Multiple medical studies link the Type 2 diabetes medication Actos to the onset of bladder cancer. That life-threatening side effect, as well as heart failure, led thousands of people to seek compensation for damages caused by the drug. Drug maker Takeda Pharmaceuticals in April 2015 settled about 9,000 Actos-related lawsuits for $2.37 billion.
Why People File Actos Lawsuits
Lawsuits filed by people injured by Actos list a number of counts against Takeda and Eli Lilly, including failure to warn about side effects and willfully concealing the safety concerns with the drug.
- Failed to warn the public and health care providers that taking Actos for longer than 12 months may increase the risk of bladder cancer
- Manufactured a defective product
- Failed to properly test Actos
- Concealed testing and research data from the public
- Provided misleading data to the public
- Manufactured an unsafe product
- Knew the dangers of the product, but sold it anyway to maximize profits
- Breached warranty by selling a drug that was not fit for use
Compensation for Actos Injuries
Filing a lawsuit can compensate people injured by the drug for emotional, physical and financial damages – a lawsuit can also send the company a message. There are several types of compensation that may be awarded if Takeda and Eli Lilly are found at fault.
Some people who file lawsuits do so to punish companies for misleading them and failing to warn the public. These damages are awarded to discourage drugmakers from similar conduct.
Medical Bills and Funeral Expenses
The cost of treatment can add up – including bills for checkups, surgery, medications, hospital bills, caregiving and funeral expenses. Lawsuits can help families cover these costs.
The inability to go to work because of medical problems – especially Actos bladder cancer – leads to lost income. Caregivers may also lose time from work as they care for a loved one.
Pain and Suffering
Dealing with Actos health problems, especially those that cause long-term damage, can also cause emotional suffering. Verdicts or settlements can help families to cope with these losses.
Loss of Consortium
Actos-related medical issues – specifically bladder cancer and the necessary surgeries and treatments – can also damage intimate relationships. Spouses of Actos patients may be eligible to file this type of claim.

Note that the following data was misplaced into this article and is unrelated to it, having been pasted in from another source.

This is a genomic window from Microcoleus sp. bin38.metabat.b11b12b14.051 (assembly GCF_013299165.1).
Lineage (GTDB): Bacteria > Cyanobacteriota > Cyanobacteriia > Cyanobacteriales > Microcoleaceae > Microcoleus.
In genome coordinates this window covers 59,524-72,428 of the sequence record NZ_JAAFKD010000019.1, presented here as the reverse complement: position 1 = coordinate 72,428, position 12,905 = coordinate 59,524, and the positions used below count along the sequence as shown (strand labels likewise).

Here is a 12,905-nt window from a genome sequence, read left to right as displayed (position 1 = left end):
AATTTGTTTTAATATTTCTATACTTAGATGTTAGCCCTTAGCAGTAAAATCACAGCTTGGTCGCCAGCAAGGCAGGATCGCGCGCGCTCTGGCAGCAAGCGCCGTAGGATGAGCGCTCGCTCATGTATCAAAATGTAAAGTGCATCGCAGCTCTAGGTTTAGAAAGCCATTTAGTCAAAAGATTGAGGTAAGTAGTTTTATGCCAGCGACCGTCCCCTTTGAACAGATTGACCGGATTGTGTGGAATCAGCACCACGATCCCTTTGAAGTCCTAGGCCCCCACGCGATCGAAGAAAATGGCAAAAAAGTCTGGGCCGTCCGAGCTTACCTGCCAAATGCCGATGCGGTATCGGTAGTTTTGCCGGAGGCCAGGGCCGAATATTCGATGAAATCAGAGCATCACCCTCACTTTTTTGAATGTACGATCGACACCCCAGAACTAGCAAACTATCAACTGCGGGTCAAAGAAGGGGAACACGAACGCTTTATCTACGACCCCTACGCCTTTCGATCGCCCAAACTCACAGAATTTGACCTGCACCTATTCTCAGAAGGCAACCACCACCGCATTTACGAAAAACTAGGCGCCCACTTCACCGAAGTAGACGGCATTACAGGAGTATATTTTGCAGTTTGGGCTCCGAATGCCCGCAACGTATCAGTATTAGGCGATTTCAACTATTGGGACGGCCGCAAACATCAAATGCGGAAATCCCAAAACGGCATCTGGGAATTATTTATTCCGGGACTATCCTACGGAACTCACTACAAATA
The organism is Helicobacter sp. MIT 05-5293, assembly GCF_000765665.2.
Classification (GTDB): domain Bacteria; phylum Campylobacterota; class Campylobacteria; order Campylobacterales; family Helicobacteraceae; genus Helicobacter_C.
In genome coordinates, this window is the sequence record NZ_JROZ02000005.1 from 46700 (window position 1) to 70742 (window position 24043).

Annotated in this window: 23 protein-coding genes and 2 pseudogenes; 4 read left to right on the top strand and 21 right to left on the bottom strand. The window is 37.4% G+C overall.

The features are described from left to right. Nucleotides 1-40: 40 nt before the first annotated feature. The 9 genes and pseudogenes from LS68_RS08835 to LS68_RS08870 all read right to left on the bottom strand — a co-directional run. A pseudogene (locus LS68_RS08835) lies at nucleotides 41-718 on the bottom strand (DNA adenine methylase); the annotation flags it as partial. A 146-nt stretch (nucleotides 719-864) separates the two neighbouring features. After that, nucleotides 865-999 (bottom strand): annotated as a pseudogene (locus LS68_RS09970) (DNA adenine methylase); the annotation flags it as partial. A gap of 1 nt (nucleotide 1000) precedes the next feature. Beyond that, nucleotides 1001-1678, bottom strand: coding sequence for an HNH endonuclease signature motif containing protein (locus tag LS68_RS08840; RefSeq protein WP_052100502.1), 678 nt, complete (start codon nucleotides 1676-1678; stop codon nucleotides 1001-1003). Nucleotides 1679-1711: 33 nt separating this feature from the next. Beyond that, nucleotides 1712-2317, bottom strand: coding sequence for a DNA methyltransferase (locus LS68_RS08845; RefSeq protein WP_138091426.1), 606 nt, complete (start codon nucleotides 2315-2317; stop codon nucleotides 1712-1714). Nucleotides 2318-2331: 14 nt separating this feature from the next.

Serious Actos Complications
Actos can cause a number of serious side effects. One of the main reasons people file Actos lawsuits is to obtain compensation for medical expenses and other losses related to injuries caused by the drug. Two of the most serious potential side effects are bladder cancer and congestive heart failure.
Each year in the United States, about 70,000 people are diagnosed with bladder cancer. If caught before it spreads, the cancer can usually be treated. However, it has a high recurrence rate. Takeda does not acknowledge any links between Actos and bladder cancer.
The FDA considers the risk of congestive heart failure from Actos to be significant enough to require a black-box warning on the drug's label. Avandia, another drug in the same class, is also known to cause severe heart problems.
Timeline of Actos Bladder Cancer Studies & Litigation
Actos lawsuits claim Takeda Pharmaceuticals, the drug's manufacturer, and Eli Lilly, the drug's marketer, knew about the risk of bladder cancer and other side effects but did not warn the public. Since the drug was introduced in the 1990s, there has been a history of controversy surrounding the drug's link to bladder cancer and other side effects.
Takeda and Eli Lilly launched Actos, a thiazolidinedione (TZD). Pre-approval studies showed tumors in rats given the drug. Its label said the relationship between the tumors in rats and possible tumors in humans is "unclear."
Actos is found to increase the risk of congestive heart failure.
Two clinical studies that were a part of Takeda's PROactive study revealed a higher percentage of bladder cancer in people taking Actos as opposed to another drug.
The FDA upgrades Actos label to its most extreme black-box warning to highlight risk of heart failure.
A study finds that Actos doubles the risk of fractures in post-menopausal women.
A study finds Actos more than doubles the risk of an eye disorder (macular edema) that can cause reduced vision and blindness.